Tue Aug 24 09:56:31 CEST 2010
On Mon, Aug 23, 2010 at 07:11:42PM +0200, Per Hedeland wrote:
> On Linux (and maybe some others), by default, when binding a socket to
> the IPv6 wildcard address, the socket accepts both IPv6 and IPv4, the
> latter in the form of IPv4-mapped IPv6. Trying to bind another socket
> with the same port and the IPv4 wildcard results in EADDRINUSE.
> On *BSD, by default (and always on Windows I believe), the situation is
> the opposite - the IPv6-wildcard socket accepts only IPv6, and you need
> to bind another socket for IPv4 if you want to support both.
> I believe there is some consensus in the networking community that the
> first behaviour is "bad" for various reasons. Be that as it may, it is
> unlikely to change, and it seems applications tend to ensure the second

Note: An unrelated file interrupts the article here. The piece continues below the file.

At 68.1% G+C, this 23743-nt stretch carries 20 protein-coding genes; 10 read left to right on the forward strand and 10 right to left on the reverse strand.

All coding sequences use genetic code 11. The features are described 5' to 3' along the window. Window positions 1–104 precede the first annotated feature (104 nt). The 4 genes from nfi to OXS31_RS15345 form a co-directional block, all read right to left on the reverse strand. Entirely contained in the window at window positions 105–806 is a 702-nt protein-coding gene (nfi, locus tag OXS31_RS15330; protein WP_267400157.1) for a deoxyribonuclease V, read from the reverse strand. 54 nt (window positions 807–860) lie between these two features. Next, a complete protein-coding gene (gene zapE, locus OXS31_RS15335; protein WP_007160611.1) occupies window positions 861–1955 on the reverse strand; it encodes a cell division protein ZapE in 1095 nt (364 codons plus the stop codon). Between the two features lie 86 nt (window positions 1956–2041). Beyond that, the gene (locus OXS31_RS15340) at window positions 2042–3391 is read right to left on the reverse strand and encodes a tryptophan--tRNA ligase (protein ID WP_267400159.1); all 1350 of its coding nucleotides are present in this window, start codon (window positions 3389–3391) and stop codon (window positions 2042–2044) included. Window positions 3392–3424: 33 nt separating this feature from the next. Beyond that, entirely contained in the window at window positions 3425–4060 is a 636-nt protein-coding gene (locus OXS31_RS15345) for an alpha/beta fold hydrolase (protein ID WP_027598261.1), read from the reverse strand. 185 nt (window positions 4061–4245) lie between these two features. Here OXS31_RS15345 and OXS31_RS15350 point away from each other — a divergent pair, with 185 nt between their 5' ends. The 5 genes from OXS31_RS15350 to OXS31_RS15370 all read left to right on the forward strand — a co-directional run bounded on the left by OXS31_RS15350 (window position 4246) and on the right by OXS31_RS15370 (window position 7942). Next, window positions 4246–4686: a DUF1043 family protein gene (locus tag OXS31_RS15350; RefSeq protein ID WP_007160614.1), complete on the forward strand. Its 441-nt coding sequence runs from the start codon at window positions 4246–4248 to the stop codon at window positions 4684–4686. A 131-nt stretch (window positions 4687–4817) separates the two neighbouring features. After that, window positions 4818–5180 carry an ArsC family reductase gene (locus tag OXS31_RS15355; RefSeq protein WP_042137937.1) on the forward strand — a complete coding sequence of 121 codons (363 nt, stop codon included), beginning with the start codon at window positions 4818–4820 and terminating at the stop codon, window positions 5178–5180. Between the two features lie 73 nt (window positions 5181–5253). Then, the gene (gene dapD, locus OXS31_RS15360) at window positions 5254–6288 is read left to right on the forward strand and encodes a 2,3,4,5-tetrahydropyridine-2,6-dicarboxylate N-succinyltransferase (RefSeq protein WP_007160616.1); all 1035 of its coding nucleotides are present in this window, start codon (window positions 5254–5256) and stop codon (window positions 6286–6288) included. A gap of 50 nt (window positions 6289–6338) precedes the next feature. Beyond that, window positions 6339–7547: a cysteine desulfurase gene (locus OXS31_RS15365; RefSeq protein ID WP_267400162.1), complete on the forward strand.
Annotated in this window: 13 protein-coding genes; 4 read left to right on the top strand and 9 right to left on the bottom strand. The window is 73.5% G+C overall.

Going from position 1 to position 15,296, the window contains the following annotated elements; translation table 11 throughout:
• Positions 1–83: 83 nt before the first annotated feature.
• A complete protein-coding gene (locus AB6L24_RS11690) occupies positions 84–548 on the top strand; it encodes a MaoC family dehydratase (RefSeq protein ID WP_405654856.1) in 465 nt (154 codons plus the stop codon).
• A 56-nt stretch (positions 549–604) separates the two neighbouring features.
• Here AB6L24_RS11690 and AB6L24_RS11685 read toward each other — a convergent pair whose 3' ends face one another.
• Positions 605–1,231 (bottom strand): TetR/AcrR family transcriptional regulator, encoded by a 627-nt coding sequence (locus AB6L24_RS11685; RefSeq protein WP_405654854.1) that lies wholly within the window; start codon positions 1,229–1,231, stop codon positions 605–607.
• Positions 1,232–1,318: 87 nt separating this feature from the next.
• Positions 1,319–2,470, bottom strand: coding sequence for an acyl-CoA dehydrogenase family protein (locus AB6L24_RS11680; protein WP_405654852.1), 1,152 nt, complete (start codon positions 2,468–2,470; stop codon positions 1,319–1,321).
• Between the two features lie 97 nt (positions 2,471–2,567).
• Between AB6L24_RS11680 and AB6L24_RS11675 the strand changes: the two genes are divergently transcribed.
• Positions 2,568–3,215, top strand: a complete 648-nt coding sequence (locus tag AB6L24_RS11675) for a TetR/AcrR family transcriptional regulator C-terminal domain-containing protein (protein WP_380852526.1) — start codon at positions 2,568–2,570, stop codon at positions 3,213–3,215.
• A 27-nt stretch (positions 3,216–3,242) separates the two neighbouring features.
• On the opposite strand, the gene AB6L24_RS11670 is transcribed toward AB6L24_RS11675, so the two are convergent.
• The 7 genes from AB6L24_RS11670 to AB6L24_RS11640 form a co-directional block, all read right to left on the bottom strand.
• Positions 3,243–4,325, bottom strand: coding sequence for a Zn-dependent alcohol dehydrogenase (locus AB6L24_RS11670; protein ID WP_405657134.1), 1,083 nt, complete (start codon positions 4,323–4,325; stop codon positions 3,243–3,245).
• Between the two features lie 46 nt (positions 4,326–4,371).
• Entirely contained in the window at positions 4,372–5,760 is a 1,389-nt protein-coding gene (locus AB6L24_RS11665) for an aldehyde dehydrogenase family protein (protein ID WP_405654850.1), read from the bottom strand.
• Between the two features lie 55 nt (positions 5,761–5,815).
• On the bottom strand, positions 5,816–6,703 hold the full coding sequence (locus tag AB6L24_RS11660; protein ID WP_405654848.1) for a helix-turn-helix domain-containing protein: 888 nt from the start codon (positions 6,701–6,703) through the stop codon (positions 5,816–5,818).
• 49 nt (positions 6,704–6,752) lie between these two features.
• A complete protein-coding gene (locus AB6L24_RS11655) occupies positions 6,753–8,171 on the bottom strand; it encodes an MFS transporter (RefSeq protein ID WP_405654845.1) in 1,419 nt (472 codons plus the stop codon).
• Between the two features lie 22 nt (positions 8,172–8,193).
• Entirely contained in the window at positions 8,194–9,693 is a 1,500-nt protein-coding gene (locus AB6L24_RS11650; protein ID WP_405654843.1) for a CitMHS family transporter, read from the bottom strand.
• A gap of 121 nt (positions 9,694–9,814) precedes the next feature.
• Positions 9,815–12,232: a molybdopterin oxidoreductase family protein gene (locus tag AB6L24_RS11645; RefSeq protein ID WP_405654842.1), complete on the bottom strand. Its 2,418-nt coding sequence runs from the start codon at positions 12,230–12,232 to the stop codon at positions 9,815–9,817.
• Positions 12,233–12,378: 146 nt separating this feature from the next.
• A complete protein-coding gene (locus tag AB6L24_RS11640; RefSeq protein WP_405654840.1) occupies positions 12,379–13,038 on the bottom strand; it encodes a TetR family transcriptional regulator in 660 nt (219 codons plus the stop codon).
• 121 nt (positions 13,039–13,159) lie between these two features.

> behavior by means of unconditionally using the IPV6_V6ONLY socket option
> in order to get consistent behavior across OSes (and avoid the "badness").
It seems the situation has changed since Stevens' Unix Network Programming
- The Sockets Networking API, third edition. There it seems one of the strong
points of a IPv6 socket is that it accepts IPv4 connections _unless_ the
IPV6_V6ONLY socket option is set.
Where can these network community discussions be followed where
can one find a motivation to why FreeBSD has diverged from Stevens' book
(if that is the case)...
> Since one strong point of Erlang/OTP is to as far as possible isolate
> the Erlang programmer from these annoying differences between OSes,
> could it be considered to make inet_drv always apply IPV6_V6ONLY (if it
> exists) for IPv6 sockets?
Since Linux (and previously Solaris) are the chief platforms for Erlang/OTP
I would prefer trying to always get the Linux behaviour, if possible.
> --Per Hedeland
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/ Raimo Niskanen, Erlang/OTP, Ericsson AB
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